A low resolution image of 1500 pixels or less is not suitable for printing anything beyond a 4×6 image at 200dpi. That’s a trinket, and should not be looked upon as anything valuable beyond a promotional device. Put your contact info in a corner of the image, publish to web at 1500 pixels or less (that’s huge for screen viewing), try 800 pixels, and hope with all your heart that someone does in fact steal it. They’ll be helping you to promote yourself, and the honest photo buyers out there will have a way of contacting you. The dishonest takers were never going to buy it in the first place.

If you find that someone has used your image for their own profit or promotion, then your original meta data is the only copyright protection that you’ll ever need. And hope that they are a big company because they’ll be quick with a cash settlement for the infringement.

anartist's avatar

Put them on flickr reserving all rights so they cannot be downloaded. Direct your acquaintances thither, while you learn how to watermark your photos. Plenty of tutorials online. Meanwhile, when people try to download ‘rights reserved’ images all they get is a 1×1 clear gif called ‘goofball.’

kullervo's avatar

Recommend making a slightly cropped and preferably lower-res version. Then add your details to the EXIF data. If anyone ever contests who made it you have the uncropped hi-res version to prove it. Also the EXIF data will have your name and copyright details in it.

You can usually edit the EXIF data from windows but you can also download some software especially for this.

The last option would be to put a watermark on the image itself but I think this really detracts from the image.

You could also publish the picture on a photo sharing sight like flickr.com that lets you set sharing rights on your images and then send your friends the link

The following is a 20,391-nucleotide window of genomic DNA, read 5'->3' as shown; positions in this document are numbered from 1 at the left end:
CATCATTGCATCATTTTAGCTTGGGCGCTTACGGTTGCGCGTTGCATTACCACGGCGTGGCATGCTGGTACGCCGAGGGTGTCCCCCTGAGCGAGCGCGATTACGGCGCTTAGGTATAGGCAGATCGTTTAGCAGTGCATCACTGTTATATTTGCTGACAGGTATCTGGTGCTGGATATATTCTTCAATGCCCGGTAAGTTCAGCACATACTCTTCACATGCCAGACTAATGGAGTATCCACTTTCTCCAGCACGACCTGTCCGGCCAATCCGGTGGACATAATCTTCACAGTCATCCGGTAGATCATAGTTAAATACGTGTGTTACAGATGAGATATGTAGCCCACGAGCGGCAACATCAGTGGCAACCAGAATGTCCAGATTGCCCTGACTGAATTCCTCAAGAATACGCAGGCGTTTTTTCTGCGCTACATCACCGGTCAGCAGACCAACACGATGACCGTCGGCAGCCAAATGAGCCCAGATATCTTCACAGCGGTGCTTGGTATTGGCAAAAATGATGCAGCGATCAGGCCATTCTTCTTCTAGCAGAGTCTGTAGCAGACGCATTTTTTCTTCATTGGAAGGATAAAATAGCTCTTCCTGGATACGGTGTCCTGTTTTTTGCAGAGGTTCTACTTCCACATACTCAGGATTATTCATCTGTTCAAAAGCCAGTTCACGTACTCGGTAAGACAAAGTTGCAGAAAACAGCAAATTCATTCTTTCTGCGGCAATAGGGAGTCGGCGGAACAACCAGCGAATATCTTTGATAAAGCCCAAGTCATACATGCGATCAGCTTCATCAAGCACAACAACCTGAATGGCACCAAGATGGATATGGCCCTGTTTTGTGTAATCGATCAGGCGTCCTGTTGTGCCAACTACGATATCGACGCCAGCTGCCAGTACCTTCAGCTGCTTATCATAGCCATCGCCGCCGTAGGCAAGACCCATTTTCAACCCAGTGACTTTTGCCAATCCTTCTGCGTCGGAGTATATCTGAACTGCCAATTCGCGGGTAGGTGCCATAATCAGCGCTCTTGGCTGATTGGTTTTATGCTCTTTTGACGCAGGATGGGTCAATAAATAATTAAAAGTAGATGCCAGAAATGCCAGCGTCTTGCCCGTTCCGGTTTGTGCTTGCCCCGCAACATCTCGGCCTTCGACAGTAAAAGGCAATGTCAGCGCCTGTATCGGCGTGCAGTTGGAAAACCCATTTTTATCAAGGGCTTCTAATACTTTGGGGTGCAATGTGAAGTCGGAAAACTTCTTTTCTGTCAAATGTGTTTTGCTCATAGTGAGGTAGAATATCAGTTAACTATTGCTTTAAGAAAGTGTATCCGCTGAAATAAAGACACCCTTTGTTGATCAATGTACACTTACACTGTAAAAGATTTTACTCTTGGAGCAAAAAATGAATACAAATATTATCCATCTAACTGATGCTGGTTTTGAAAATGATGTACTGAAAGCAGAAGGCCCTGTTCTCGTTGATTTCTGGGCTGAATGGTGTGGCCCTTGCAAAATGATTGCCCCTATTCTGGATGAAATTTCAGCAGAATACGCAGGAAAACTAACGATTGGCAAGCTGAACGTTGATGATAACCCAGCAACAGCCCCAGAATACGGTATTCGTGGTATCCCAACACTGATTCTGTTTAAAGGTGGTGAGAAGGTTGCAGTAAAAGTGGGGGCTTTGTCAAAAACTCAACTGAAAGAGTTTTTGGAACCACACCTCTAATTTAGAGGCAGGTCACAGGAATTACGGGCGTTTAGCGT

anartist's avatar

Hey @kullervo see above. I think I am Pete and you are RePete. Don’t you just lurve me for being so pushy?

joni1977's avatar

Thank you all! I decided to just water-mark the photo on picmarkr.com. As most of you have stated, I’m sure someone would have no problem removing the water-mark if they wanted the photo bad enough…which is why I still haven’t shared it yet. For now, I’ll just keep it to myself until I decide what I want to do with it. Thanks again!

anartist's avatar

@kullervo I like the slight cropping trick. good idea.

emilymc's avatar

Try registering your copyright online at http://www.digiprove.com/

You own the copyright of your photos automatically, but if you’re worried about people stealing and profiting from your photos, it’s a good idea to have proof of your copyright. Digiprove creates a time stamped certificate to prove your ownership of the work, just in case you need it.

anartist's avatar

Why not try to sell them to Getty or other and then make money on them?

FutureMemory's avatar

I’ve been using this program for years to download ‘protected’ Flickr photos.

anartist's avatar

@FutureMemory well ain’t you the sneaky pants. shame shame.
But you could have done it anyway w/o the silly program. ALT PRNTSCRN and CONTROL V have always worked. Paste it into word if you have nothing better to paste it into. I use it all the time [but not to mooch photos]. That’s one good reason for all the advice on this thread about only putting up LoRes.

FutureMemory's avatar

@anartist I’m a rebel, what can I say.

You should check out the program I linked above, it’s less work than the method you described.